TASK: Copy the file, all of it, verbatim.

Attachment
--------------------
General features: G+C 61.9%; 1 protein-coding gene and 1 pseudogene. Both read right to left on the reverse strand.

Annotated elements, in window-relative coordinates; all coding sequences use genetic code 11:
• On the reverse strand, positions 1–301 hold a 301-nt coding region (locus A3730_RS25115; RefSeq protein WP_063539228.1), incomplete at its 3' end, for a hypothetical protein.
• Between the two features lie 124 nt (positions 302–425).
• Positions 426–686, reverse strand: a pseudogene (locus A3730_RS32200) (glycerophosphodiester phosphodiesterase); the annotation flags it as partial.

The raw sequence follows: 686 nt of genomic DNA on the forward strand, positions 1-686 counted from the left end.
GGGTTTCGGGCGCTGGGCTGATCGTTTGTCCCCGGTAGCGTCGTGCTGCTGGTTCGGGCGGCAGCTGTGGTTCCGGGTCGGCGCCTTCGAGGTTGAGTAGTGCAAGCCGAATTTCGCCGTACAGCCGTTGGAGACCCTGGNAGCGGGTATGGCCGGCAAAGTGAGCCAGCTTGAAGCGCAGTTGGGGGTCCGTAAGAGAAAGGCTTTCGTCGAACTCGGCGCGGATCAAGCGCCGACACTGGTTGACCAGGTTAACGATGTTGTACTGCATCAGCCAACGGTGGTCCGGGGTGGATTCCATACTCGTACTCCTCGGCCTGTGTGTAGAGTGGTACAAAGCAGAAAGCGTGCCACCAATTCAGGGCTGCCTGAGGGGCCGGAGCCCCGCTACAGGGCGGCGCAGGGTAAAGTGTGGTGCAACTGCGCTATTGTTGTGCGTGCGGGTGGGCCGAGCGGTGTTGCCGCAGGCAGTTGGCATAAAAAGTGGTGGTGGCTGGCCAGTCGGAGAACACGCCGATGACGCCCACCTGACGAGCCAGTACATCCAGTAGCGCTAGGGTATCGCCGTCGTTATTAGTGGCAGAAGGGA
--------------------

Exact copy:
General features: G+C 61.9%; 1 protein-coding gene and 1 pseudogene. Both read right to left on the reverse strand.

Annotated elements, in window-relative coordinates; all coding sequences use genetic code 11:
• On the reverse strand, positions 1–301 hold a 301-nt coding region (locus A3730_RS25115; RefSeq protein WP_063539228.1), incomplete at its 3' end, for a hypothetical protein.
• Between the two features lie 124 nt (positions 302–425).
• Positions 426–686, reverse strand: a pseudogene (locus A3730_RS32200) (glycerophosphodiester phosphodiesterase); the annotation flags it as partial.

The raw sequence follows: 686 nt of genomic DNA on the forward strand, positions 1-686 counted from the left end.
GGGTTTCGGGCGCTGGGCTGATCGTTTGTCCCCGGTAGCGTCGTGCTGCTGGTTCGGGCGGCAGCTGTGGTTCCGGGTCGGCGCCTTCGAGGTTGAGTAGTGCAAGCCGAATTTCGCCGTACAGCCGTTGGAGACCCTGGNAGCGGGTATGGCCGGCAAAGTGAGCCAGCTTGAAGCGCAGTTGGGGGTCCGTAAGAGAAAGGCTTTCGTCGAACTCGGCGCGGATCAAGCGCCGACACTGGTTGACCAGGTTAACGATGTTGTACTGCATCAGCCAACGGTGGTCCGGGGTGGATTCCATACTCGTACTCCTCGGCCTGTGTGTAGAGTGGTACAAAGCAGAAAGCGTGCCACCAATTCAGGGCTGCCTGAGGGGCCGGAGCCCCGCTACAGGGCGGCGCAGGGTAAAGTGTGGTGCAACTGCGCTATTGTTGTGCGTGCGGGTGGGCCGAGCGGTGTTGCCGCAGGCAGTTGGCATAAAAAGTGGTGGTGGCTGGCCAGTCGGAGAACACGCCGATGACGCCCACCTGACGAGCCAGTACATCCAGTAGCGCTAGGGTATCGCCGTCGTTATTAGTGGCAGAAGGGA